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A veteran of the traditional Khmer music form Pin Peat, Master Tep Mary died of natural causes in her residence in Kandal Province on Oct. 9, her family confirmed
PHNOM PENH--Master Tep Mary, a talented Pin Peat musician who played in the Royal Palace prior to the Pol Pot regime, passed away at the age of 90 on Oct. 9, 2021, in her hometown, Kandal Province. Her family have said that she died of natural causes.
Her body was cremated this morning on Oct. 11, and a 7-day ceremony—a Khmer Buddhist traditional ceremony—will be held on Oct. 15, according to Ros Sithon, a niece-in-law of Master Tep Mary.
“After retiring, she [Tep Mary] returned to her hometown in Roka Kong commune, Muk Kampoul district, Kandal Province. She had a husband but had no children,” Sithon stated. “She used to live with a niece, but her niece died. So, after she retired, she lived with me and my husband. My husband and I are all her niece-nephew-in-law.
“She had so many students that I cannot count them. When she discontinued her music career, she did not bring any musical instruments with her. She raised orphans and poor children as well as taught them Pin Peat music.”
A centuries-old music form, Pin Peat is a form of orchestra or musical ensemble that was traditionally played in royal ceremonies. But following the Khmer Rouge, such musical expertise was violently taken from Cambodia, leaving only a few remaining Pin Peat masters such as Tep Mary.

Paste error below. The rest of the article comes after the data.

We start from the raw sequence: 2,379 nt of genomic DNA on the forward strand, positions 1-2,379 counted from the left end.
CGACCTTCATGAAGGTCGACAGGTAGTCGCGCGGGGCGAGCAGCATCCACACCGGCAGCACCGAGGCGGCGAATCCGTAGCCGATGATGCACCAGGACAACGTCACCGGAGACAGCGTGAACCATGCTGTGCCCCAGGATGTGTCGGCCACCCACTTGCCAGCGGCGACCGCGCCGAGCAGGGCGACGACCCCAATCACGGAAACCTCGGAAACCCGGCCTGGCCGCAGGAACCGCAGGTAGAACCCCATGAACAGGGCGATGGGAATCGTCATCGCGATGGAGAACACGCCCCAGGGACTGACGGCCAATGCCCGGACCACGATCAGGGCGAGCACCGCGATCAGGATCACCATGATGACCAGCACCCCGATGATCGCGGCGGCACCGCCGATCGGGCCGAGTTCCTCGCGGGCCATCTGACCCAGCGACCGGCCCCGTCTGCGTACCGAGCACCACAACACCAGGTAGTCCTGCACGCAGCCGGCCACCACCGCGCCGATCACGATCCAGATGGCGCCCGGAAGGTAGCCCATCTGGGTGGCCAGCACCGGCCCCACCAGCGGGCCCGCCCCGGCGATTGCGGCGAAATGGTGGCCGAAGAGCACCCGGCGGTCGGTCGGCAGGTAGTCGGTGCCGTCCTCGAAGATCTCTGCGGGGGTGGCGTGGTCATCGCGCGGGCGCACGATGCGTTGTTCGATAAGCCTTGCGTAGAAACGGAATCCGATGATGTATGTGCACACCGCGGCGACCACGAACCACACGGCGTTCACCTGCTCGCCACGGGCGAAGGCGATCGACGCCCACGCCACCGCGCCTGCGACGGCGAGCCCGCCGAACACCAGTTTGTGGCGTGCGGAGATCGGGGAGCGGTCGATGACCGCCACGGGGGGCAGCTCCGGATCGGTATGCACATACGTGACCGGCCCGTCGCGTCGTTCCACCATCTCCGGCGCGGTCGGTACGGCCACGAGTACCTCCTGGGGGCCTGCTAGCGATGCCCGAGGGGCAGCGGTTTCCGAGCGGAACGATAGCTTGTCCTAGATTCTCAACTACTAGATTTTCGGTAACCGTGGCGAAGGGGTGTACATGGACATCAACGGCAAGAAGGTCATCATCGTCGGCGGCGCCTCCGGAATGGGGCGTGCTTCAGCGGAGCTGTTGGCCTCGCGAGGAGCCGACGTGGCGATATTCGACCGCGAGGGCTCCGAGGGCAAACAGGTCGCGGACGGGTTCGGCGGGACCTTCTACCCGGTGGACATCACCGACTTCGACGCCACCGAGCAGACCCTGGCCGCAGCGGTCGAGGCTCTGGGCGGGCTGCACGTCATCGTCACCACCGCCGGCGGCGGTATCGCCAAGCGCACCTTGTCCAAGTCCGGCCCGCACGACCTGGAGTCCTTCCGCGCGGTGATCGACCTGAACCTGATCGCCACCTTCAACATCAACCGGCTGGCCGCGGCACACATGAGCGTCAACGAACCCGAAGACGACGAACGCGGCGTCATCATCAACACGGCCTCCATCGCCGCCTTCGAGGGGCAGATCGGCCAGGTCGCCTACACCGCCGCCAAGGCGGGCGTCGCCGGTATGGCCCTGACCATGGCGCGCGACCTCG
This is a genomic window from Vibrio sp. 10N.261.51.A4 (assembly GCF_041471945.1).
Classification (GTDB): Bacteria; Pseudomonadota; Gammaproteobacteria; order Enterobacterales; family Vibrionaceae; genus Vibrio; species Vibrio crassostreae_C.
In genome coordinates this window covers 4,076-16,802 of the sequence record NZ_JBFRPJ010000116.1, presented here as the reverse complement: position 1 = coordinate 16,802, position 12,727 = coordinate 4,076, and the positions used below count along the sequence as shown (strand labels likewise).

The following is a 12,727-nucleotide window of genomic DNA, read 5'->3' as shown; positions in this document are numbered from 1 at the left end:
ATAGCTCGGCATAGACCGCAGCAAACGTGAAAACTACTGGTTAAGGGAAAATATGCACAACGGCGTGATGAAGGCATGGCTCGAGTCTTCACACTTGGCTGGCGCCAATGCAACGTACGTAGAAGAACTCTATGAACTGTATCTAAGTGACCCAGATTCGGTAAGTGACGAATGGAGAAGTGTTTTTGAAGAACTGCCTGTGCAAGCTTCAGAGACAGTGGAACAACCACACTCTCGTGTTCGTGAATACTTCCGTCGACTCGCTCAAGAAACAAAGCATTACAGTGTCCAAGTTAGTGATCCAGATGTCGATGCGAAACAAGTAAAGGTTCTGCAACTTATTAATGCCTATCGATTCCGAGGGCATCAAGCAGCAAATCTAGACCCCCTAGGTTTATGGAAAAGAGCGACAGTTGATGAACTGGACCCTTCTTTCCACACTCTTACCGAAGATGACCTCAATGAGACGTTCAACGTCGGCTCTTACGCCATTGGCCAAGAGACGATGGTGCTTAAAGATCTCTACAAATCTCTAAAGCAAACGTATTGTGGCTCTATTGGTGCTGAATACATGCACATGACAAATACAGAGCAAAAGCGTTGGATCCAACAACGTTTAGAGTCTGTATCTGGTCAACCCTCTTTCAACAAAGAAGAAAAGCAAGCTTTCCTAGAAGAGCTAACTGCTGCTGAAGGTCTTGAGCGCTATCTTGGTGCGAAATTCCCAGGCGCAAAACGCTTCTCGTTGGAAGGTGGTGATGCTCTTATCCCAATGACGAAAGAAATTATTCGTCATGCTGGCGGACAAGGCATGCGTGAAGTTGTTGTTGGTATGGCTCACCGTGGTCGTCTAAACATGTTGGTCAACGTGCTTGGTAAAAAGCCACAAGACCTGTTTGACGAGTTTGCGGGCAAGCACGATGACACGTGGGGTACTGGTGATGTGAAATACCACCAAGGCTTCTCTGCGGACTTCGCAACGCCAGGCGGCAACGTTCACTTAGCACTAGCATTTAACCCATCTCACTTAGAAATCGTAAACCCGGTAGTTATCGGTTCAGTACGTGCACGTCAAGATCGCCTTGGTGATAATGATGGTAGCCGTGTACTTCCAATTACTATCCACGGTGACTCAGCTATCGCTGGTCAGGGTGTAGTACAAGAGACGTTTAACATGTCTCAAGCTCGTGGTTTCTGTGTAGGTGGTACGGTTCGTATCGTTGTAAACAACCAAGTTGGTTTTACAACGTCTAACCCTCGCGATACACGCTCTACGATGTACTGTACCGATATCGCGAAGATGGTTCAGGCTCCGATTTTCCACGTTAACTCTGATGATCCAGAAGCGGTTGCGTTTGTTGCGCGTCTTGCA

Master Tep Mary was born in Muk Kampoul District in Kandal Province in 1933. She started learning traditional music at the age of 11 from her uncle, Ya Long. After her uncle got a job as a music teacher in the Royal Palace in Phnom Penh, Tep Mary went along to continue her musical studies and later also became a musician at the Royal Palace.
Playing traditional Khmer music for most of her life, Tep Mary specialized in Pin Peat music, which is one of the oldest musical orchestras in Cambodia.
After the Khmer Rouge regime, Tep Mary survived but her husband was killed.
In 2008, she told the Phnom Penh Post, “It was very risky to be able to play music during the Pol Pot regime. I lied and said that I could not play music because I was afraid that I would be killed if anybody found out about it.”
Mary returned to Phnom Penh after the fall of the regime where she continued her musical education. She also learned shadow puppetry with Chheng Phon, a prominent dramatist and professor of Cambodia, who passed away in 2016.
In 2003, Mary was invited by the Cambodian Living Arts to teach Pin Peat music.
“I am proud of my achievements, and I try to pass my knowledge on to the younger generation,” she told the Phnom Penh Post. “I don't know whether they will keep the traditions alive but I try to teach them the best I can.
“I think that Khmer music is unique, and I hope that the tradition will continue into the future, but if Cambodian people don't care about it I am afraid that it will be lost forever,” she said.